Santa Claus remains Christmas fixture for nation

Published 12:00 am Tuesday, December 20, 2005

In today's Lifestyles' edition of the Greenville Advocate, you will find a front-page piece written by Angie Long about Santa Claus. Well, Santa Claus as portrayed by two of Greenville's own in Allen Stephenson and Ricky Cargile.

You'll also find our annual 10-page Season's Greetings section from all of our advertisers, which also features a hundred or so letters to Santa, written by the school children of Butler County. The letters come from a variety of age groups and while we regret that all could not be included in these pages, rest assured that all were definitely forwarded to the North Pole for consideration by the jolly man in red.

Since an advertising artist with Coca-Cola named Hubert Sundblom first depicted a modern incarnation of St. Nick in the 1930s, Santa Claus has become a permanent part of American culture. Come Christmas, Santa clones take to the streets in support of philanthropies such as the Salvation Army and numerous other charitable associations dedicated to making the holiday season as pleasurable as can be for the poor or needy. And for children there is nothing more exciting than a visit to Santa Claus. Whether at the mall, church or school, millions of children annually climb onto Santa's knee, eager to have their requests for Christmas morning heard.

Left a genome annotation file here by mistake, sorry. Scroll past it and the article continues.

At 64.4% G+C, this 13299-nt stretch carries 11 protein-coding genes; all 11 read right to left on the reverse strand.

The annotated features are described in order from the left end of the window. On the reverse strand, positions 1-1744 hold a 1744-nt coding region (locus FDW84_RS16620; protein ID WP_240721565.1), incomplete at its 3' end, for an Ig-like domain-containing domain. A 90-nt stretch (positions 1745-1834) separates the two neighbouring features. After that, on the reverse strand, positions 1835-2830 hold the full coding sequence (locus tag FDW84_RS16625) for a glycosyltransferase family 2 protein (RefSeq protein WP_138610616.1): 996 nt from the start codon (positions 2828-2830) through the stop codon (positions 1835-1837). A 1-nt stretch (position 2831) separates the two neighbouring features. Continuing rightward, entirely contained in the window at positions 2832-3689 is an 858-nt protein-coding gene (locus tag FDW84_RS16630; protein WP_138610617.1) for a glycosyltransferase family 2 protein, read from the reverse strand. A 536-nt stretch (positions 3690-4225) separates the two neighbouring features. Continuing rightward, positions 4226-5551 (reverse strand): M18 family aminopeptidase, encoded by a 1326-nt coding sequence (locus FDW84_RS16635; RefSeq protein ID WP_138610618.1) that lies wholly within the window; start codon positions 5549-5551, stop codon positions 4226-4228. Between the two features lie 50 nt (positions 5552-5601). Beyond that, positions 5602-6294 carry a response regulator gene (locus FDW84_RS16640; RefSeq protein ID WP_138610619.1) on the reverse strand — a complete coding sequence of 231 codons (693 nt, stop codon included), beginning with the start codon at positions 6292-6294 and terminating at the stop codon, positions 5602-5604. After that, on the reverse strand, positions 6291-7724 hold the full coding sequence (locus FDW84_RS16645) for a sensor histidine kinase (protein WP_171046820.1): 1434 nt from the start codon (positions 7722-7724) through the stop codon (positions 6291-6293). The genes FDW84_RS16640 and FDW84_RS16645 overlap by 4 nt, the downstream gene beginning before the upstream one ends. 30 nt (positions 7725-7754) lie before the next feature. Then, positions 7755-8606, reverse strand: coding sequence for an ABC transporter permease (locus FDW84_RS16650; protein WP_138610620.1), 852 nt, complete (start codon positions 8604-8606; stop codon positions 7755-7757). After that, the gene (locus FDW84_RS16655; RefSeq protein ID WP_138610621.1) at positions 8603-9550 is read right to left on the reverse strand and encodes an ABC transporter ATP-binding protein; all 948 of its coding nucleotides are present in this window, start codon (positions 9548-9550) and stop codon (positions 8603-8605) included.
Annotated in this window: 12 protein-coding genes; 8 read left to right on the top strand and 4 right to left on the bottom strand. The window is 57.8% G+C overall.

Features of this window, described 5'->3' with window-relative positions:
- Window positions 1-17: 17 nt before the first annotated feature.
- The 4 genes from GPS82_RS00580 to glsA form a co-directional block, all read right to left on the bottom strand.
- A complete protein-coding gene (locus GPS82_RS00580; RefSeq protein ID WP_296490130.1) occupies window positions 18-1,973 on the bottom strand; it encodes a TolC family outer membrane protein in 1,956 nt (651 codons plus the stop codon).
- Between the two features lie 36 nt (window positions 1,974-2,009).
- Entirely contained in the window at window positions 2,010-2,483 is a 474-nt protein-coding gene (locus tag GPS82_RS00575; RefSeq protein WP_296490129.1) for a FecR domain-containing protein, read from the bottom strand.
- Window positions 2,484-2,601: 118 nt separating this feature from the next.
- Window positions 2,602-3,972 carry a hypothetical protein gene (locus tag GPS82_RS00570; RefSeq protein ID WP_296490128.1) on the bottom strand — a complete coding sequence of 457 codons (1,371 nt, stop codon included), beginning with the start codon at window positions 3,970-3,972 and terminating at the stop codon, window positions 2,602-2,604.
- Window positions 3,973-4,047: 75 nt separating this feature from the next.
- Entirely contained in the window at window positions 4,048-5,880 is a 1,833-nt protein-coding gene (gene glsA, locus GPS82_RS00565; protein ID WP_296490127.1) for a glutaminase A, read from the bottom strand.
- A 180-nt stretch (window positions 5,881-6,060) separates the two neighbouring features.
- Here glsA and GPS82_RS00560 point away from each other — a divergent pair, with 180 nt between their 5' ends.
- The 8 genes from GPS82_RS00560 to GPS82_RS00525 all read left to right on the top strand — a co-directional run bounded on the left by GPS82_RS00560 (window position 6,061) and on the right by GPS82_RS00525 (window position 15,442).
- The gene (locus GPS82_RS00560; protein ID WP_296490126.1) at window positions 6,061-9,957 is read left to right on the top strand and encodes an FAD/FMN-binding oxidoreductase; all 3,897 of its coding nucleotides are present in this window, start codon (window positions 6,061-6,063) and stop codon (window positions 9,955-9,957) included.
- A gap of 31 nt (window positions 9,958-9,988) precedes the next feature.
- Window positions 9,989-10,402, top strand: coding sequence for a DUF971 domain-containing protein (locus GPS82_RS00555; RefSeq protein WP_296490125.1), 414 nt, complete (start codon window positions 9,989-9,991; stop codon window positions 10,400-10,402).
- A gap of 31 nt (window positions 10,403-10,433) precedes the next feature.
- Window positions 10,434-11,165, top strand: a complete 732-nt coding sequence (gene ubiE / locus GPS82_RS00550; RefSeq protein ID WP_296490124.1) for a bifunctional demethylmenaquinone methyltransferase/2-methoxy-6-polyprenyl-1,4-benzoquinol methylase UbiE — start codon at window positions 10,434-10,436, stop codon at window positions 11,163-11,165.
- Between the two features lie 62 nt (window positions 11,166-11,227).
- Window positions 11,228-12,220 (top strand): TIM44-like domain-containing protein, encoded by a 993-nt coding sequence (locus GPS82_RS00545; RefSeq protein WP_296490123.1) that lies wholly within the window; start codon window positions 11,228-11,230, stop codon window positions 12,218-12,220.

Among Christians, there is the debate that Santa Claus represents everything wrong about Christmas. Some Christians argue that Santa Claus and the commercialization he represents take away from the true reason for the season, that being the birth of Jesus Christ.

But Stephenson, who also pastors two churches in Butler County, believes there's a place for Santa in what is sometimes &#8220a cold and uncaring world.”

&#8220Santa speaks of generosity and unconditional love,” he said. &#8220And those are things the world needs more of.”